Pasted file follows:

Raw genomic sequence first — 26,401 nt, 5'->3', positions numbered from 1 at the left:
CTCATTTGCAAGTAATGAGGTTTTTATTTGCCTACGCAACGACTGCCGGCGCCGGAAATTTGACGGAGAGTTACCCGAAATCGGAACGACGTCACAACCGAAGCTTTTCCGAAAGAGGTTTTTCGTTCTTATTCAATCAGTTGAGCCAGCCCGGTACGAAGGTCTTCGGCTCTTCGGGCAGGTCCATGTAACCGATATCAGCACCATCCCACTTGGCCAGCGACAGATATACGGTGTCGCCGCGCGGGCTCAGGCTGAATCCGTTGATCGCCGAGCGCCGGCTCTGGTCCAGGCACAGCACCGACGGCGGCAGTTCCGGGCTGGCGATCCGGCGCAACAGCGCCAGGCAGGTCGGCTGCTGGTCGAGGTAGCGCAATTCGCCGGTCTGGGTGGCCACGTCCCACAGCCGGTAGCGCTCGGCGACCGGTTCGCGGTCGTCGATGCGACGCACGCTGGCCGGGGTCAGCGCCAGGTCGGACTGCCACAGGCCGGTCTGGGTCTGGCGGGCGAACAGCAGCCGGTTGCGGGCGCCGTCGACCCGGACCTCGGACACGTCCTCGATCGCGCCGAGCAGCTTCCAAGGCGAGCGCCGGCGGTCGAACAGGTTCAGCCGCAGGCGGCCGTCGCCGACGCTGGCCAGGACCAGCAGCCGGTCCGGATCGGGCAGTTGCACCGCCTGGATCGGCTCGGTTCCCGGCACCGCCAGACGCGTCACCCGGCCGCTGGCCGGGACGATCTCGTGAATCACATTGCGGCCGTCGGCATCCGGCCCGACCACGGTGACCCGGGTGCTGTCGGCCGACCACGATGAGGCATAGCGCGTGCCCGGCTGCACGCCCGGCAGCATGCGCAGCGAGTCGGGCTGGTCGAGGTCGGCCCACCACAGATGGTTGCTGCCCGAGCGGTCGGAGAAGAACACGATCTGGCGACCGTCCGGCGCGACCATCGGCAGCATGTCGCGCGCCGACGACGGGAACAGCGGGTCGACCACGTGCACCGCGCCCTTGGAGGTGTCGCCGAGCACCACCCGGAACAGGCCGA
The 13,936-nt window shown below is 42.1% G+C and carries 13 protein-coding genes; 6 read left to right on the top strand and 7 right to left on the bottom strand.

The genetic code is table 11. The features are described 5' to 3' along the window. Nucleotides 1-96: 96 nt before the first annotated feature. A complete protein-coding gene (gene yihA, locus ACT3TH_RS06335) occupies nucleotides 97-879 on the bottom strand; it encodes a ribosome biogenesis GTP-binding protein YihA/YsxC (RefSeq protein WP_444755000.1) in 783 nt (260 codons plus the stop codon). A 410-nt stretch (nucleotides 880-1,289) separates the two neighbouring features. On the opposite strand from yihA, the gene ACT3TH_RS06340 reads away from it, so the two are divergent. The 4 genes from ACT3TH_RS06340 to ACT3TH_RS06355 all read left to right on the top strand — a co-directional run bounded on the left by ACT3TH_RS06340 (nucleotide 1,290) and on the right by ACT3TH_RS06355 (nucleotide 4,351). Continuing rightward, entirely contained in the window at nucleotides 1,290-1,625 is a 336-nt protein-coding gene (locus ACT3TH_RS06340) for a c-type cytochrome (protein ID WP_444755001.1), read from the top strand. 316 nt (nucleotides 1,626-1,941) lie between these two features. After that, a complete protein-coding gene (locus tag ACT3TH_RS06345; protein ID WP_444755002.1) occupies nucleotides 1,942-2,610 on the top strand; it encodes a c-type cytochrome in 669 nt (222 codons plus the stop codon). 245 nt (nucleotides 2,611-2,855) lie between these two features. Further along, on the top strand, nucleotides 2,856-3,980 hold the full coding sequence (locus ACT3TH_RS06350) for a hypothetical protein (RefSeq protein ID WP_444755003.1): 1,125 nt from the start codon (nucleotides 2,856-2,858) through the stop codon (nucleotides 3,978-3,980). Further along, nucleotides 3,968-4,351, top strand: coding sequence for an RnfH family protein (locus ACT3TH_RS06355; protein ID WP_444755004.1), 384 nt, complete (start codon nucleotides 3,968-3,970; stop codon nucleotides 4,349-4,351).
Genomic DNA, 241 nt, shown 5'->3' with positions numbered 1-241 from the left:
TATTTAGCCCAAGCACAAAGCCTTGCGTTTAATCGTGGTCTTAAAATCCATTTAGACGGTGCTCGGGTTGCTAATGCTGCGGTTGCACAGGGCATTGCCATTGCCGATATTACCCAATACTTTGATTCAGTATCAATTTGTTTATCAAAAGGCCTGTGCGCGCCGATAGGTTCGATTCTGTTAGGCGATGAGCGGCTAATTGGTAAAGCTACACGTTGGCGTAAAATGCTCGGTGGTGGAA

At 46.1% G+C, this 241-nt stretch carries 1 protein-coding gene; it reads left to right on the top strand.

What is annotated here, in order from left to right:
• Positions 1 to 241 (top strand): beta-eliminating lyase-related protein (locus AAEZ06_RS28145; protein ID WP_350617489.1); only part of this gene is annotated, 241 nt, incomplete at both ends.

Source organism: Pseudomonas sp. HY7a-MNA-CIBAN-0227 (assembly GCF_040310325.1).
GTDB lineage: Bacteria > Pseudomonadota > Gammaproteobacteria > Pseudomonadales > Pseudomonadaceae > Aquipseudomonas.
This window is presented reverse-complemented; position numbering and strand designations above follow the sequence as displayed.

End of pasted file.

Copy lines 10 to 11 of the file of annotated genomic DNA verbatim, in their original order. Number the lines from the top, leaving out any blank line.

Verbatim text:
Source organism: Pseudomonas sp. HY7a-MNA-CIBAN-0227 (assembly GCF_040310325.1).
GTDB lineage: Bacteria > Pseudomonadota > Gammaproteobacteria > Pseudomonadales > Pseudomonadaceae > Aquipseudomonas.